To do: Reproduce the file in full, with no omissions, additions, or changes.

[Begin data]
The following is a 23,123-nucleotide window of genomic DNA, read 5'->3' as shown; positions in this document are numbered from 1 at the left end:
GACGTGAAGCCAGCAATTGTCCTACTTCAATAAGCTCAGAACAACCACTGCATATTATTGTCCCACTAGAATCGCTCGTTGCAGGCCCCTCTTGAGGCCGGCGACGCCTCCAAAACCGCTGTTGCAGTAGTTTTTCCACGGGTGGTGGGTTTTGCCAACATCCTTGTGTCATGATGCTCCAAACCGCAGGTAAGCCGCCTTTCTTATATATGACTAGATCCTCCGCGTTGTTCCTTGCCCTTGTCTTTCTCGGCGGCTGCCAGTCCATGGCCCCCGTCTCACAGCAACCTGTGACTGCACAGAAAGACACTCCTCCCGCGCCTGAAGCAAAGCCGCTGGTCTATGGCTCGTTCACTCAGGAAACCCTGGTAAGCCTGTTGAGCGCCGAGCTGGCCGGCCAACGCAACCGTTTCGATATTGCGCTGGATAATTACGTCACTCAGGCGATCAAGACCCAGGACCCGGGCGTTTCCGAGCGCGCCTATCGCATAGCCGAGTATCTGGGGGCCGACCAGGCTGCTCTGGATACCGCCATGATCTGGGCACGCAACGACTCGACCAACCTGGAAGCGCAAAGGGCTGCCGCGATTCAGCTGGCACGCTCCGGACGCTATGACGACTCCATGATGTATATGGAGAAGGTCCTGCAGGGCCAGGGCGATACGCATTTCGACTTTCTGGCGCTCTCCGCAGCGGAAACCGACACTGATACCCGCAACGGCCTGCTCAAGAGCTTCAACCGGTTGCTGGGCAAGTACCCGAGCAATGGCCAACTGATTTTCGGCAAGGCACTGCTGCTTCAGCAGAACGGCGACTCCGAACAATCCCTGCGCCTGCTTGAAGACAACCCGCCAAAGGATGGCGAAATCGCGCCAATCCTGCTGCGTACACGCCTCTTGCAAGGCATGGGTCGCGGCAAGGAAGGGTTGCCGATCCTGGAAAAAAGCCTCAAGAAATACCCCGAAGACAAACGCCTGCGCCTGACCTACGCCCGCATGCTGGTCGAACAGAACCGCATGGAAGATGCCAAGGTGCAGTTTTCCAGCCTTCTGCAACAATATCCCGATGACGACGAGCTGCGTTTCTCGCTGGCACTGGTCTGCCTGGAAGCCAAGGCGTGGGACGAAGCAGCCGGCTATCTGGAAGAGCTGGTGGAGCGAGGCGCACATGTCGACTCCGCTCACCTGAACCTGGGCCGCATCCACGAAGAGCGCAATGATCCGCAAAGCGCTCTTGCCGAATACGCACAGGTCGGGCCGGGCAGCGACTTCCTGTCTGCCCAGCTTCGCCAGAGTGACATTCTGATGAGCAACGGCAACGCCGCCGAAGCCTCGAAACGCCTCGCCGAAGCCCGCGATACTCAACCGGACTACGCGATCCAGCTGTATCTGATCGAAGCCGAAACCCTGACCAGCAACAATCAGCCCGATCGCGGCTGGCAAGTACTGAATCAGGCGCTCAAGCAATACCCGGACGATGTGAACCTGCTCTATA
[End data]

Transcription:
The following is a 23,123-nucleotide window of genomic DNA, read 5'->3' as shown; positions in this document are numbered from 1 at the left end:
GACGTGAAGCCAGCAATTGTCCTACTTCAATAAGCTCAGAACAACCACTGCATATTATTGTCCCACTAGAATCGCTCGTTGCAGGCCCCTCTTGAGGCCGGCGACGCCTCCAAAACCGCTGTTGCAGTAGTTTTTCCACGGGTGGTGGGTTTTGCCAACATCCTTGTGTCATGATGCTCCAAACCGCAGGTAAGCCGCCTTTCTTATATATGACTAGATCCTCCGCGTTGTTCCTTGCCCTTGTCTTTCTCGGCGGCTGCCAGTCCATGGCCCCCGTCTCACAGCAACCTGTGACTGCACAGAAAGACACTCCTCCCGCGCCTGAAGCAAAGCCGCTGGTCTATGGCTCGTTCACTCAGGAAACCCTGGTAAGCCTGTTGAGCGCCGAGCTGGCCGGCCAACGCAACCGTTTCGATATTGCGCTGGATAATTACGTCACTCAGGCGATCAAGACCCAGGACCCGGGCGTTTCCGAGCGCGCCTATCGCATAGCCGAGTATCTGGGGGCCGACCAGGCTGCTCTGGATACCGCCATGATCTGGGCACGCAACGACTCGACCAACCTGGAAGCGCAAAGGGCTGCCGCGATTCAGCTGGCACGCTCCGGACGCTATGACGACTCCATGATGTATATGGAGAAGGTCCTGCAGGGCCAGGGCGATACGCATTTCGACTTTCTGGCGCTCTCCGCAGCGGAAACCGACACTGATACCCGCAACGGCCTGCTCAAGAGCTTCAACCGGTTGCTGGGCAAGTACCCGAGCAATGGCCAACTGATTTTCGGCAAGGCACTGCTGCTTCAGCAGAACGGCGACTCCGAACAATCCCTGCGCCTGCTTGAAGACAACCCGCCAAAGGATGGCGAAATCGCGCCAATCCTGCTGCGTACACGCCTCTTGCAAGGCATGGGTCGCGGCAAGGAAGGGTTGCCGATCCTGGAAAAAAGCCTCAAGAAATACCCCGAAGACAAACGCCTGCGCCTGACCTACGCCCGCATGCTGGTCGAACAGAACCGCATGGAAGATGCCAAGGTGCAGTTTTCCAGCCTTCTGCAACAATATCCCGATGACGACGAGCTGCGTTTCTCGCTGGCACTGGTCTGCCTGGAAGCCAAGGCGTGGGACGAAGCAGCCGGCTATCTGGAAGAGCTGGTGGAGCGAGGCGCACATGTCGACTCCGCTCACCTGAACCTGGGCCGCATCCACGAAGAGCGCAATGATCCGCAAAGCGCTCTTGCCGAATACGCACAGGTCGGGCCGGGCAGCGACTTCCTGTCTGCCCAGCTTCGCCAGAGTGACATTCTGATGAGCAACGGCAACGCCGCCGAAGCCTCGAAACGCCTCGCCGAAGCCCGCGATACTCAACCGGACTACGCGATCCAGCTGTATCTGATCGAAGCCGAAACCCTGACCAGCAACAATCAGCCCGATCGCGGCTGGCAAGTACTGAATCAGGCGCTCAAGCAATACCCGGACGATGTGAACCTGCTCTATA